MANILA, Philippines – With martial law declared in Mindanao, the 24 million people living in the Philippines’ southern island face threats to their livelihood – a difficult situation for a region long battling with security threats, and whose people are some of the poorest in the country.
Yet the poorest island in the Philippines is also one that’s rich with natural resources. It is considered the country’s food basket, producing 40% of the country’s food needs and contributing more than 30% to national food trade. One-third of its land area is devoted to agriculture.
Based on its 2013 agricultural production, its top contributions to Philippine agriculture products are corn, banana, cacao, and coconut.
*in metric tons
According to a Philippine Statistics Authority report, 11.29 million people were dependent on agriculture as their livelihood as of 2015. This accounted for 29.2% of the country’s total employment.
Among the Mindanao regions, the Autonomous Region in Muslim Mindanao (ARMM) had the most number of people employed in agriculture. Out of its total 1.26 million employed persons, 874,000 are employed in agriculture, or 69.4% of its total employed population.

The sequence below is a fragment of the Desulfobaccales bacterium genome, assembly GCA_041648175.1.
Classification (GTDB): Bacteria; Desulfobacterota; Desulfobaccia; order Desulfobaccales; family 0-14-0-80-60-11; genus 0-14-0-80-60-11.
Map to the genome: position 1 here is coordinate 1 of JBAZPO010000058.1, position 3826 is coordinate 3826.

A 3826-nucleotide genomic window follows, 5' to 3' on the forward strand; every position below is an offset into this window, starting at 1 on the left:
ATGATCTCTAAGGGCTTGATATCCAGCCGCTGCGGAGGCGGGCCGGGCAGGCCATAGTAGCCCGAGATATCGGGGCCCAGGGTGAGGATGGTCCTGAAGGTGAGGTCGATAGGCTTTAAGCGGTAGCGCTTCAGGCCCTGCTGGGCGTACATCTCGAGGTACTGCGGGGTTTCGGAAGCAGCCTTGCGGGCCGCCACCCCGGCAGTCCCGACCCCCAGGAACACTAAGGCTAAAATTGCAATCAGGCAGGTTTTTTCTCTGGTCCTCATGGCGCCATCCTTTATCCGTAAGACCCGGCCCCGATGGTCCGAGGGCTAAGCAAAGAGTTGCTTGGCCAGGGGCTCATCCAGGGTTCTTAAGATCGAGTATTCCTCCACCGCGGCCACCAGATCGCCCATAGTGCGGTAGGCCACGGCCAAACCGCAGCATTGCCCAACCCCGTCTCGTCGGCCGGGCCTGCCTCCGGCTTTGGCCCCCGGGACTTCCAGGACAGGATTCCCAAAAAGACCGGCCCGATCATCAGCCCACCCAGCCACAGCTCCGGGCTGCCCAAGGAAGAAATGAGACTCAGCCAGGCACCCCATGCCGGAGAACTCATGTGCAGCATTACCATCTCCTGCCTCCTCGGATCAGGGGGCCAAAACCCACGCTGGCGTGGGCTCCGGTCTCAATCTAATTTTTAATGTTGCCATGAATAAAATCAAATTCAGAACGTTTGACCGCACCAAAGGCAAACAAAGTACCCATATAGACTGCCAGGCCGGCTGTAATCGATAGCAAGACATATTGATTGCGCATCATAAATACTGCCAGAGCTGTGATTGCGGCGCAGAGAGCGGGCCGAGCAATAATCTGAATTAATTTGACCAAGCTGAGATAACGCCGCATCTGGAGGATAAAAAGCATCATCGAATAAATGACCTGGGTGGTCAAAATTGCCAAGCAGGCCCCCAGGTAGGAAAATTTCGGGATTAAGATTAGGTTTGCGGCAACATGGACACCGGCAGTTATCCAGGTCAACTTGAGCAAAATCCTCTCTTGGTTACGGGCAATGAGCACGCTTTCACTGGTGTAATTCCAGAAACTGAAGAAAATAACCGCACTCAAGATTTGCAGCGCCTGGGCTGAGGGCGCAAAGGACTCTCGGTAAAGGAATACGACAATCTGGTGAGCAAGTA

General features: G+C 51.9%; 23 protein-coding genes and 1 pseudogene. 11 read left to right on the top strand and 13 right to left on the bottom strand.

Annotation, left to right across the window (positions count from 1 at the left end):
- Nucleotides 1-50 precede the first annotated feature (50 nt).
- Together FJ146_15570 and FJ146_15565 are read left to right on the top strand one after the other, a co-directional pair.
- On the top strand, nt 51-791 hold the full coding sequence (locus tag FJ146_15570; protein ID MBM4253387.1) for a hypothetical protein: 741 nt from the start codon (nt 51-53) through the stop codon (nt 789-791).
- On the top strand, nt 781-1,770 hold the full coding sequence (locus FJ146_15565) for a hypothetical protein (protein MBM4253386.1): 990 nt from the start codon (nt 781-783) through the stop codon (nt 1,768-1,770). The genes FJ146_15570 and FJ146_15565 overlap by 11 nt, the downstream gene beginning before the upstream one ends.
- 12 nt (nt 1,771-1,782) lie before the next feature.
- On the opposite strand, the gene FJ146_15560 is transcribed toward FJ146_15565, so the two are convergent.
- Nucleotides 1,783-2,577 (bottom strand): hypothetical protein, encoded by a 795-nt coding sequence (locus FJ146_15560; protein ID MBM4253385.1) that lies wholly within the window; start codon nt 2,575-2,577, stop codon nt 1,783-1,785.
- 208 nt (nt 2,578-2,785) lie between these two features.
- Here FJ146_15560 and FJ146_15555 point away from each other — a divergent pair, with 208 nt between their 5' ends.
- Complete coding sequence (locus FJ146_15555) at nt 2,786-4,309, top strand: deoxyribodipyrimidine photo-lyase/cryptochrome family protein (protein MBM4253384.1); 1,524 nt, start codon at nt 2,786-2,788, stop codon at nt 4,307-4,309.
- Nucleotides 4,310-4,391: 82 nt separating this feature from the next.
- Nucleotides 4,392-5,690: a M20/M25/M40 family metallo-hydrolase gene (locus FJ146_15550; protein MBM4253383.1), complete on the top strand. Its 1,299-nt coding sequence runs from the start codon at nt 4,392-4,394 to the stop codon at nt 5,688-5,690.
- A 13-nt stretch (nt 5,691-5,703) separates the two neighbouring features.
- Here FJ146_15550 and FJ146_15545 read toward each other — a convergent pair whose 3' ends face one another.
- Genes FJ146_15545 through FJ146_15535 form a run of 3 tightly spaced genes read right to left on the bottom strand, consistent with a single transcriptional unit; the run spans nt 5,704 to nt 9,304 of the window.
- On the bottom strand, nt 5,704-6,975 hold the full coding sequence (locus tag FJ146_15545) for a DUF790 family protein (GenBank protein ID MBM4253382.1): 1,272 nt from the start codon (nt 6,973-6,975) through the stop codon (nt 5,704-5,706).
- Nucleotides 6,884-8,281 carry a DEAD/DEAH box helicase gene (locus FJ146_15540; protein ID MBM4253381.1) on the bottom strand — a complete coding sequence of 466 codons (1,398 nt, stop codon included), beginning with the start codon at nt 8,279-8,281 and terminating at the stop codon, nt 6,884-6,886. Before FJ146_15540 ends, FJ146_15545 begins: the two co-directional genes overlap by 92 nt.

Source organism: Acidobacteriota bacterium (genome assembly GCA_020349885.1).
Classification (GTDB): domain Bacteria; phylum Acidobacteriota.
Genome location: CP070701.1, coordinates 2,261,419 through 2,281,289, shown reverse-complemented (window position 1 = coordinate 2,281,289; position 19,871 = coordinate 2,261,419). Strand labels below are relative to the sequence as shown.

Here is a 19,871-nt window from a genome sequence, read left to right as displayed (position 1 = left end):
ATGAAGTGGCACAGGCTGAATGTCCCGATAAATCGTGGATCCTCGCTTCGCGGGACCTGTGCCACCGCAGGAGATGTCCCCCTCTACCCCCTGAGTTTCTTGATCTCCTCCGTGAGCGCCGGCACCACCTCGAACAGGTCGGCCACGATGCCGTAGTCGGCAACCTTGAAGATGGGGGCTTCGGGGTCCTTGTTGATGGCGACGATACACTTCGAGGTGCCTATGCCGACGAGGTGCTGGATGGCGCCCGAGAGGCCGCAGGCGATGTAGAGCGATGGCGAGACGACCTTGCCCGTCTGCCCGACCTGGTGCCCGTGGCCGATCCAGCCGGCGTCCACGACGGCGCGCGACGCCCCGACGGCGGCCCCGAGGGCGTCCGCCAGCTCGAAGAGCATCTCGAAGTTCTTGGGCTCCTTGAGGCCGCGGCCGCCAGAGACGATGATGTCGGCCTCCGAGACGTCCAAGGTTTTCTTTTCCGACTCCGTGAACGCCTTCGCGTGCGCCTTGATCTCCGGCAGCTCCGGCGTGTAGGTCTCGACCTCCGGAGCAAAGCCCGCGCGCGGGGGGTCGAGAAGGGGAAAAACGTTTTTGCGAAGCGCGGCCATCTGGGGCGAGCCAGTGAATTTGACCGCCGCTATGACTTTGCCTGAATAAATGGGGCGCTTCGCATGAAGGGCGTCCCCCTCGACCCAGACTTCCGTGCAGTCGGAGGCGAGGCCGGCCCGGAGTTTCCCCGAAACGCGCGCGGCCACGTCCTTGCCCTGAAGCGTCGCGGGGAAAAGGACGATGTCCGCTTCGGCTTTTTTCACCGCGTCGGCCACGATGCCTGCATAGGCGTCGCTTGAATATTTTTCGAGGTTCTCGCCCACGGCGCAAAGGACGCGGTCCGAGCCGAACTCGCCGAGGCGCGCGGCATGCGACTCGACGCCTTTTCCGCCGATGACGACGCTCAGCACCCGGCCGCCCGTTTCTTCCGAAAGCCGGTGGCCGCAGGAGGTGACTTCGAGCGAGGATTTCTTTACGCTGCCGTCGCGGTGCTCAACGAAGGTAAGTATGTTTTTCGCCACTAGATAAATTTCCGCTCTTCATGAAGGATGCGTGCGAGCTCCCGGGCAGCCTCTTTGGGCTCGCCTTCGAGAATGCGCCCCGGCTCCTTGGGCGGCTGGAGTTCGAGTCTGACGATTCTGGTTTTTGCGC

Incidentally, ARMM is among the top poorest regions in the country, according to data from the 2015 Family Income and Expenditure Survey.
In 2015, the region registered a poverty incidence of 59% – more than double the national average of 26.3%. (READ: FAST FACTS: Poverty in Mindanao)
In terms of value of agricultural production, Northern Mindanao leads the Mindanao regions. The combined value of crops in the region – from palay, corn, coconut, sugarcane, banana, and other crops – amounts to P43.29 billion.
– with Hannah Mallorca and Timothy Gucilatar/Rappler.com
Hannah Mallorca and Timothy Gucilatar are Rappler interns